Monday, May 8, 2017

Schooled by the Ish on a Sunday Afternoon. We Need More Play Time

After 9 hours of reading student papers, I dusted the grading mode off my lap and traveled down the street to visit with friends and colleagues of Stratford: to high five teaching awards, to discuss public schooling, to critically intellectualize the academic profession, and to have an excuse for conversation and Chinese food on a Sunday night.

As we were doing our adult, analytical thing - impassioned with our ideas and thoughts - I suddenly noticed a visitor was upon us. The others didn't seem to catch on right away that the 'Ish was in Storm Trooper headgear, adorned in a construction site vest, and armed with an umbrella to attack any evil entering the house from Nichols Ave. At 3 years old (okay, we can almost say 4) the Ish could care less about whatever nonsense we were talking about because he was in total imagination mode, oblivious to our space or the intentions we had. This was his Pee Wee's playhouse, and we were merely obstacles in the path of his personal joy.

I stopped at that moment and thought, "This is what life should be about. What if more academics had play time for themselves and gave themselves  opportunities to jump into their imaginations?  Could this be a panacea for the headaches that are caused by complex political systems, the realities of massive disparity in the U.S., and the complex, unjust global phenomena that are constantly on our radar?  What if we brought the inner 'Ish out from within, and offered to our students what's most important: creativity, laughing, being imaginative, dreaming, and simply playing with the toys around us?"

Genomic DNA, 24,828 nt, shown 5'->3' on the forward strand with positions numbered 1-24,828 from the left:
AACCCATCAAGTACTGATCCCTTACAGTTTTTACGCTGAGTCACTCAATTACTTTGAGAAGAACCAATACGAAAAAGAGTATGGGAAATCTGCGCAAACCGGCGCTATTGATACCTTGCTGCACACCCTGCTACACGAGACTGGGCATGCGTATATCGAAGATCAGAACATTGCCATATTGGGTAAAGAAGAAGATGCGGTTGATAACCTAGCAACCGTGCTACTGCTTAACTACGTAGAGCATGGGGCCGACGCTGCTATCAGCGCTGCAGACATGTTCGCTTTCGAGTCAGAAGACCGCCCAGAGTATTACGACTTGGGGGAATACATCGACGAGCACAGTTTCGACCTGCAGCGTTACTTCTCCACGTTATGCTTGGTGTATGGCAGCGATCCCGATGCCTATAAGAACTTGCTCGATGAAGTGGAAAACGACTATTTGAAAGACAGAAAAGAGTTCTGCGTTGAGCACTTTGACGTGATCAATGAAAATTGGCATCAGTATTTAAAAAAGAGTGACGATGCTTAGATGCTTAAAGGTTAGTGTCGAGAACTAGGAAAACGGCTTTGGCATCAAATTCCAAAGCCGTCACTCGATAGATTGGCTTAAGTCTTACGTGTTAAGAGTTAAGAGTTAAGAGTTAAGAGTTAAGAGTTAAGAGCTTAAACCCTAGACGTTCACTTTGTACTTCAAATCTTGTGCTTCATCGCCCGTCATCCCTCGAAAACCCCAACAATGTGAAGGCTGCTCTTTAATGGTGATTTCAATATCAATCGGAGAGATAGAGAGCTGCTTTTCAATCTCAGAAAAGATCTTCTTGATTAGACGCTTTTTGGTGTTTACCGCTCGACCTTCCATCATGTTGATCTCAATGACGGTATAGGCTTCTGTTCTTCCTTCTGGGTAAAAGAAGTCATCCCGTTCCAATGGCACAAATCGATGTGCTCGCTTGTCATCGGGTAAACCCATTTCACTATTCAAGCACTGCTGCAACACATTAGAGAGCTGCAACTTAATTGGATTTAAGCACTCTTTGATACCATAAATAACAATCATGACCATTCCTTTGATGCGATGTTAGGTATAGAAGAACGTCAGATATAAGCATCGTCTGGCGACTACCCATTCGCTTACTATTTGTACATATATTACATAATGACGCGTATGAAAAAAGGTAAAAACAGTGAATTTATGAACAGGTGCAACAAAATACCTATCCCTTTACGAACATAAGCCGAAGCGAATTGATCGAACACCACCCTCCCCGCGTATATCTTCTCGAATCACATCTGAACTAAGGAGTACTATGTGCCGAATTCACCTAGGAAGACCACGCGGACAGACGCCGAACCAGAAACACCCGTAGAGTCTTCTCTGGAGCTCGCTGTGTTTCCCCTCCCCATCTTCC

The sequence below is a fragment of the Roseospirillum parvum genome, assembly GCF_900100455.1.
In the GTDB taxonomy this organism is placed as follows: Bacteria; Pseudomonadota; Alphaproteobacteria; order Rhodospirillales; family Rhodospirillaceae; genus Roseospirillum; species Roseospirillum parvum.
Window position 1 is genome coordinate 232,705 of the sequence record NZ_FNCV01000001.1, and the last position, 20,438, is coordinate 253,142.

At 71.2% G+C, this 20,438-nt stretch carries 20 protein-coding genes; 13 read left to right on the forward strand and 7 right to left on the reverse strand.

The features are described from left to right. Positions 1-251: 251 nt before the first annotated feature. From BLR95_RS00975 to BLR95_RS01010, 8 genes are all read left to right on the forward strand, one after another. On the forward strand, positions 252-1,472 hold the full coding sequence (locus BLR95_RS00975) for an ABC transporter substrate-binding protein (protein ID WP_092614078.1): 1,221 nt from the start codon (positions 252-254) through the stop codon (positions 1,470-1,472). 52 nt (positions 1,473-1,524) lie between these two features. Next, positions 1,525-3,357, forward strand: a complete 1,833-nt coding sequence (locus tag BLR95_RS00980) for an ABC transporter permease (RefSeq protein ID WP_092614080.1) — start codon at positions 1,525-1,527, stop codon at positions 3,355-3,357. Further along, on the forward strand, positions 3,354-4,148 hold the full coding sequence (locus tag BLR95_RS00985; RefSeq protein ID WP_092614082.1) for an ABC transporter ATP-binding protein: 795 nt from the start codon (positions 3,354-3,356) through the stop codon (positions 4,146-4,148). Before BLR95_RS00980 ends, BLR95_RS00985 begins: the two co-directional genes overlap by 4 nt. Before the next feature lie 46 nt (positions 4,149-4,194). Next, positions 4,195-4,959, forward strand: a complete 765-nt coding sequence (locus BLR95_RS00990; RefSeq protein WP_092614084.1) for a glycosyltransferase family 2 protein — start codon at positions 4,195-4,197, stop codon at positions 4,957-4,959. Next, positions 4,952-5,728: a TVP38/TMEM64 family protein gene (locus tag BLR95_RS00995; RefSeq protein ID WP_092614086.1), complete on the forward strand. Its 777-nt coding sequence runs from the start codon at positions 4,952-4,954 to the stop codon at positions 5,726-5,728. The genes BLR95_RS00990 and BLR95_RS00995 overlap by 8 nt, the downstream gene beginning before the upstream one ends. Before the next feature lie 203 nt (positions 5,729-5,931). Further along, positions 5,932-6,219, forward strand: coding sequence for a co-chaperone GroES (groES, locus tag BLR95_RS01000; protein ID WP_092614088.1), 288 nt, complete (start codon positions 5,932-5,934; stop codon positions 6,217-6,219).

I laughed when the 'Ish wondered if the 'Crandalls was going to bring his little brother, "the Chitunga" with him, "because the Chitunga likes to play with me and have fun." Sadly, the 'Ish had to be told that the Crandalls' (the extra 's' is all his) little brother, the Chitunga, was away at school." When I arrived, I told Kris that I was scheduled to call the Chitunga at 5, and was told, "That could go either of two ways. The Ish might love to talk on the phone, or he could cry that the Chitunga was on the phone and not actually in the house."

Lucky for all, there were no tears. Rather, the 'Ish took the phone to his mother's office and proceeded to teach the Chitunga about the importance of "cowabunga" and how, if you touched his brother, Isaiah, in the eyes you could get magical powers.

So, this morning, I've made the executive decision that I will wear more Storm Trooper masks in the future and vow to fight the evil forces that come at me in this world with any umbrella I can find. I need this, especially now, as I didn't meet my grading goals and fell short by a few essays before I went to bed last night. The 'Ish taught me that this is okay, however, because the force will be with me, no matter what, even when I fail to achieve my to-do list. We simply need to move to the drum set, or to the Legos, or onto the computer for some hip-hop beats, or back to a flying aircraft that can carry trucks across the sky. That is the only purpose in life that matters. We should be twirling in the curtains and asking our moms, "Tell me about the time I peed at Thomas Jefferson's house?"

Everything we need to know in life, they say, can be learned in Kindergarten. I argue, however, that the real underpinnings of living a philosophical life arrive way before a child enters school - this is before  creativity and joy are stolen and replaced with formulas and rules. We adults can learn from the 'Ish and should have only one mission: to bring joy and happiness into the world just like him. It's what matters most. Period.

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